The Design of the Gene Sorter / Jim Kent
This essay is what I want to see in a book called Beautiful Code. He talks about the design. He dives into specifics of implementation. The section "Theory of Beautiful Code in the Large" touches on making code readable, and it has wisdom aplenty. "Programming is a human activity, and perhaps the resource that limits us most when programming is our human memory." If you find yourself, in the first few sections saying "I'm not going to write an OO system in plain old C; I'm skipping the rest of this essay," maybe instead you want to skip ahead to this essay's "Theory of Beautiful Code in the Large", which is pretty generally applicable.
How Elegant Code Evolves with Hardware / Jack Dongarra and Piotr Luszczek
What I got out of this essay: math programming is arcane.
The Long-Term Benefits of Beautiful Design / Adam Kolawa
What I got out of this essay: math programming is arcane, but you can do some things to make it a little less so.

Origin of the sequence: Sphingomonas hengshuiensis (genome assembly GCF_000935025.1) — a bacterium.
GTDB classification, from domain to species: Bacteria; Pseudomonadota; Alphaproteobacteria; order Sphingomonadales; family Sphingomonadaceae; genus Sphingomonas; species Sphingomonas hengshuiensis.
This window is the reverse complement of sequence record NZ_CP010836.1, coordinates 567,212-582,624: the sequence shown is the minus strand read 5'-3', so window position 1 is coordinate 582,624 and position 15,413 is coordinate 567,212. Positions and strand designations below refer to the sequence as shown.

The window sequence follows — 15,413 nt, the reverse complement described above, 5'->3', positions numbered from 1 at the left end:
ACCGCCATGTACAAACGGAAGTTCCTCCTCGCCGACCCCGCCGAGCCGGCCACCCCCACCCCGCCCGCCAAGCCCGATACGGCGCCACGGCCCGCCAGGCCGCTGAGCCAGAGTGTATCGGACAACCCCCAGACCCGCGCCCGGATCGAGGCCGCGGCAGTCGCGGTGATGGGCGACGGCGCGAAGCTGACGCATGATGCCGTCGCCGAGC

The Linux Kernel Driver Model / Greg Kroah-Hartman
I sprinted through this essay. The previous two essays had been so arcane that I'd got into the habit of skimming. By the time I had determined that this essay might be comprehensible, I had rushed through most of it. But there were some good things.
The lack of runtime checking forces the developers who are manipulating these pointers to be absolutely sure they know exactly what type of pointer they are manipulating and passing around the system. Sure, at moments, a developer really wishes that there would be some way to determine what type of struct device he is staring at, but the feeling eventually passes when the problem is properly debugged.
Is this lack of type checking good enough to be called "beautiful code"? After working with it for over five years, yes, I think it is. It keeps easy hacks from springing up within the kernel and forces everyone to be very exact in their logic, never falling back on any checks for types that might prevent bugs from happening later.
I should note here that only a relatively small number of developers--those who code up subsystems for common buses--work on these parts of the kernel, and that they are expected to develop considerable expertise; that is why no hand-holding in the form of type-checking is done here.
I'm still not sure what I think of that. "No-one else will ever need to look at this" has been an excuse for a lot of ugly code. And yet, I can't argue with their good results here.
Labels: book, programming